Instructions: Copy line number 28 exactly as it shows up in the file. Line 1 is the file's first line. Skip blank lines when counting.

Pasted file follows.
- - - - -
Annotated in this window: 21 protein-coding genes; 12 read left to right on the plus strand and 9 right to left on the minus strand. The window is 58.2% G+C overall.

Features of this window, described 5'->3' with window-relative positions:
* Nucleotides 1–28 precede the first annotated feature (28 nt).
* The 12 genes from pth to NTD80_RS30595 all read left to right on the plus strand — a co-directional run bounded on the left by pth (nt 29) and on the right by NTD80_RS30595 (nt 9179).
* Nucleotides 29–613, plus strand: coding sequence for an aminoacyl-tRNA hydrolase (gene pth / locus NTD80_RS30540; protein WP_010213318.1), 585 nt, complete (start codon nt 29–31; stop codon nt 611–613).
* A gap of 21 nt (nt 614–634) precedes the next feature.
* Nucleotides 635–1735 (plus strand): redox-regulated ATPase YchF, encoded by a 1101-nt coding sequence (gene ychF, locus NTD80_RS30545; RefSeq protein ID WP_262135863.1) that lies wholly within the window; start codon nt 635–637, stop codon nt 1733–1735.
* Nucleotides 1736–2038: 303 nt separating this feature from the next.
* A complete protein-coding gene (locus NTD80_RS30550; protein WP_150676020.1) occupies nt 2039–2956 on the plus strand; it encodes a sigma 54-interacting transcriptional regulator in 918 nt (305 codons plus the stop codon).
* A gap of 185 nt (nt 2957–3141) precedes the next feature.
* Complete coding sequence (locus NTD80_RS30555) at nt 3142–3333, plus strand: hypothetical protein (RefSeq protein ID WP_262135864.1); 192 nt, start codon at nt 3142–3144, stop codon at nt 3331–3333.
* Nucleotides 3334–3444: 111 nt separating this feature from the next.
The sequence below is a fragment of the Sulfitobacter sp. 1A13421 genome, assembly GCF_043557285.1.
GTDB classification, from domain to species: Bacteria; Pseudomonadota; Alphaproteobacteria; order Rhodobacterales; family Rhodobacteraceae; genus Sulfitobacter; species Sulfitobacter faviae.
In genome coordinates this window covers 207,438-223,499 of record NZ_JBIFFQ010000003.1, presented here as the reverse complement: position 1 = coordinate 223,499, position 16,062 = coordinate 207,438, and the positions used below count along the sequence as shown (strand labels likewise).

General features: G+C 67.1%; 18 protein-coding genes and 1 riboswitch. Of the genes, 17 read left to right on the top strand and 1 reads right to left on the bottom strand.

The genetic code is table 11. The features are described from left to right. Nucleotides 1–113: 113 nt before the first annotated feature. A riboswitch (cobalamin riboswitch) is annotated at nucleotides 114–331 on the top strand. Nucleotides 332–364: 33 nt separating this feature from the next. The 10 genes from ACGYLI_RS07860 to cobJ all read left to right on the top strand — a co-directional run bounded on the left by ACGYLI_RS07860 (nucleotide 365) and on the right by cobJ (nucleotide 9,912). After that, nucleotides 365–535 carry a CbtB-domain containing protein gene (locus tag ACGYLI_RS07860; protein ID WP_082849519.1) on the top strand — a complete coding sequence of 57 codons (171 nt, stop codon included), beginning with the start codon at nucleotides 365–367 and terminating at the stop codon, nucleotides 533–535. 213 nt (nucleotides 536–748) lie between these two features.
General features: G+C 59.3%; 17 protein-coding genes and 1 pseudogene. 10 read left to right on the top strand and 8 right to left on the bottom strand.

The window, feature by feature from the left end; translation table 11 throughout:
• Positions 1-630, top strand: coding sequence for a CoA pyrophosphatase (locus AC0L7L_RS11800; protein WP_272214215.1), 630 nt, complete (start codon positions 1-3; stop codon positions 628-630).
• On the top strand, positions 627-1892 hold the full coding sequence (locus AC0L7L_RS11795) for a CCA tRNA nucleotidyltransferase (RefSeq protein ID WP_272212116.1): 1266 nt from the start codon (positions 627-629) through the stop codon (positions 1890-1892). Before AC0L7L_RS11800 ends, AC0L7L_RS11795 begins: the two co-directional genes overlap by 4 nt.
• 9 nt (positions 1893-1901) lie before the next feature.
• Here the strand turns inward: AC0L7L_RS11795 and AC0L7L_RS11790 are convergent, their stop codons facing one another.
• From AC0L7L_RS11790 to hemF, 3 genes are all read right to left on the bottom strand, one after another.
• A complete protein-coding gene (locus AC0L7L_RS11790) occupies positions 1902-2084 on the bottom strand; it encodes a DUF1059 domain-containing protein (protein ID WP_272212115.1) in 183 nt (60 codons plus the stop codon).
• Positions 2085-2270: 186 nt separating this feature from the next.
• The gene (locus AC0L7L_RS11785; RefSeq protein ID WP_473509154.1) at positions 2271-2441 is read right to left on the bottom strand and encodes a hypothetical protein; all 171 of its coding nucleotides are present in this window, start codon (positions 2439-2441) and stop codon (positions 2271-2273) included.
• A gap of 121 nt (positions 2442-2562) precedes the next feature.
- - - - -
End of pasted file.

• A gap of 121 nt (positions 2442-2562) precedes the next feature.